The chief editors of both journals expressed concern about the initial implications of the NSABB's recommendations, and both editors indicated that their journal's decisions would ultimately depend on what measures were taken to ensure that any information censored from journal publication would be provided to the legitimate scientific community.7,8 Bruce Alberts, editor-in-chief of Science, wrote that “Science has concerns about withholding potentially important public-health information from responsible influenza researchers.…Our response [to the NSABB recommendations] will be heavily dependent upon the further steps taken by the U.S. government to set forth a written, transparent plan to ensure that any information that is omitted from the publication will be provided to all those responsible scientists who request it, as part of their legitimate efforts to improve public health and safety.”11 Philip Campbell, editor-in-chief at Nature, is quoted as saying:
We have noted the unprecedented NSABB recommendations that would restrict public access to data and methods and recognise the motivation behind them. It is essential for public health that the full details of any scientific analysis of flu viruses be available to researchers. We are discussing with interested parties how, within the scenario recommended by NSABB, appropriate access to the scientific methods and data could be enabled.12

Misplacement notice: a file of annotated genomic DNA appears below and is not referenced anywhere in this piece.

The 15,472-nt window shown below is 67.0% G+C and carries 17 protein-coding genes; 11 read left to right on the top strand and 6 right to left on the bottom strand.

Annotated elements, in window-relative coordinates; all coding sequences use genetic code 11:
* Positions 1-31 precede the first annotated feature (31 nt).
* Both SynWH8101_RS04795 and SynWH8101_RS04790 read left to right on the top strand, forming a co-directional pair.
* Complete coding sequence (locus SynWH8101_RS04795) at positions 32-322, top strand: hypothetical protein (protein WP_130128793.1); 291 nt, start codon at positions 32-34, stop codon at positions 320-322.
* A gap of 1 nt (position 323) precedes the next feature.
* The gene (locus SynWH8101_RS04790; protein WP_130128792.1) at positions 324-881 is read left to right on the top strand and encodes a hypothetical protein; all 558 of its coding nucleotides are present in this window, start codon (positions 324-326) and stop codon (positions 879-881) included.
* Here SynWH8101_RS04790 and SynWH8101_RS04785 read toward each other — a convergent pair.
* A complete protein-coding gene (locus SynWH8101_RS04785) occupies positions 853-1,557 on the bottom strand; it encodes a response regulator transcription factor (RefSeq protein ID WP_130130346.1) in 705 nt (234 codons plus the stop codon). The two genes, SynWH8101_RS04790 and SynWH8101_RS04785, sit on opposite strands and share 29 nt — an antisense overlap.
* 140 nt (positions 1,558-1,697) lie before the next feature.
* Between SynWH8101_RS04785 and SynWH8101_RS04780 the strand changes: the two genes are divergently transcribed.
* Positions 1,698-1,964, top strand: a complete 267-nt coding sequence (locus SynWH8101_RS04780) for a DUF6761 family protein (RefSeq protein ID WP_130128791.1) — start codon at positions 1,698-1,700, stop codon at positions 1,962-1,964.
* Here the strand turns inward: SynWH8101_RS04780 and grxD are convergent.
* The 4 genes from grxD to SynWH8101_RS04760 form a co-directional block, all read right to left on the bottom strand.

Concerns that the NSABB's initial recommendations would hamper important scientific and public health efforts and that there were no practical mechanisms for redacting the papers while effectively sharing the information with responsible researchers were echoed in a February 2012 assessment conducted by the World Health Organization.13 The WHO group recommended the publication of the papers in question, but recognized that there “may be benefit to creating…a mechanism to deal with other dual-use research information in the future.”13